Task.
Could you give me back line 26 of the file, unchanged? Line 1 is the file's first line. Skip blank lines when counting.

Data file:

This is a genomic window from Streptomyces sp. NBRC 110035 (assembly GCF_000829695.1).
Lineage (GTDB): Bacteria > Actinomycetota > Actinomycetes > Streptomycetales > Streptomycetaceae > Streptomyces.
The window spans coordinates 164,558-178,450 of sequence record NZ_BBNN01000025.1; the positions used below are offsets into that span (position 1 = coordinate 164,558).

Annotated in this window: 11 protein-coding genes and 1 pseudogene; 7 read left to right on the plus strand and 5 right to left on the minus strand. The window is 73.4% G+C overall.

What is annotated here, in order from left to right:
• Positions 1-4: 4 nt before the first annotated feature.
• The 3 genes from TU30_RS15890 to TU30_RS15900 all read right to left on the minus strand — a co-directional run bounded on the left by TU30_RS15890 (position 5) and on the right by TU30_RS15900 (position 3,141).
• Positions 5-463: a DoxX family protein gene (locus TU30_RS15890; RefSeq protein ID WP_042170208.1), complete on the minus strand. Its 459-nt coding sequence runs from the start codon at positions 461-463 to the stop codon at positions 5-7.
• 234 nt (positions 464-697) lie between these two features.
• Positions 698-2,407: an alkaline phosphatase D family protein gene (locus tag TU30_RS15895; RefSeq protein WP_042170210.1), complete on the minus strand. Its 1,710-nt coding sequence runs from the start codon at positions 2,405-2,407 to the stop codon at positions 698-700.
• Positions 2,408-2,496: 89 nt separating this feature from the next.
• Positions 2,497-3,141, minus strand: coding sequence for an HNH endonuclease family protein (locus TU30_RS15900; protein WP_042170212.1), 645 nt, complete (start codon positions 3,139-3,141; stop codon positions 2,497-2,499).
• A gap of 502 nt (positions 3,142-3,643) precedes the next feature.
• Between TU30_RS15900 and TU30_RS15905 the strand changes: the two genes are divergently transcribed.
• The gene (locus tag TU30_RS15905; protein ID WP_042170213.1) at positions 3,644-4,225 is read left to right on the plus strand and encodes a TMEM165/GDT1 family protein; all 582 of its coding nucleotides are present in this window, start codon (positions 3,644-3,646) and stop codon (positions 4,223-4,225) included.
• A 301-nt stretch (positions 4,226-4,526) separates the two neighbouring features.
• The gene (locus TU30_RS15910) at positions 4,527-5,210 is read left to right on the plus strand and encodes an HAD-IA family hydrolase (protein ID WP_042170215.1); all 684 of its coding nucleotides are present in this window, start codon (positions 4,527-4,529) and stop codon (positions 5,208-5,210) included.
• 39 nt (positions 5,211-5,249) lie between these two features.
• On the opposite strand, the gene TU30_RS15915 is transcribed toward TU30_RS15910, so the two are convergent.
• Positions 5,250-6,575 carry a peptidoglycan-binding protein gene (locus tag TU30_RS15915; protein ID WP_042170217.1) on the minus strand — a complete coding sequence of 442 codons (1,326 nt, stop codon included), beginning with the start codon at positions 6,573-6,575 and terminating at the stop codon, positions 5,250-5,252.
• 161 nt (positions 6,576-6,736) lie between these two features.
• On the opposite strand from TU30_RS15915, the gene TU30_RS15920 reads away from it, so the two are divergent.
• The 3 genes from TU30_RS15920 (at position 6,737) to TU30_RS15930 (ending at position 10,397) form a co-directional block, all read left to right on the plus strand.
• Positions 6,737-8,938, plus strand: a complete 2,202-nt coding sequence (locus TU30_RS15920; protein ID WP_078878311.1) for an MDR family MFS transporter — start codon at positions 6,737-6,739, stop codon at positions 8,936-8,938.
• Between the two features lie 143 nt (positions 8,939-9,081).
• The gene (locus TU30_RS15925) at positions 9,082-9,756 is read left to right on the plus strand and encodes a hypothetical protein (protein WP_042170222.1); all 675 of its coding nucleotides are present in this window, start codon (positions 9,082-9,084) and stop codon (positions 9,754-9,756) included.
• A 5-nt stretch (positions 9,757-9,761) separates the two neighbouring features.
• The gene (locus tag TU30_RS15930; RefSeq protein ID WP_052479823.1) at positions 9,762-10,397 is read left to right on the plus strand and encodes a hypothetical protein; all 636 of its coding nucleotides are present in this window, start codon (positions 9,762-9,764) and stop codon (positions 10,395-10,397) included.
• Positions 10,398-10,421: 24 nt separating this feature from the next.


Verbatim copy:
• The gene (locus TU30_RS15925) at positions 9,082-9,756 is read left to right on the plus strand and encodes a hypothetical protein (protein WP_042170222.1); all 675 of its coding nucleotides are present in this window, start codon (positions 9,082-9,084) and stop codon (positions 9,754-9,756) included.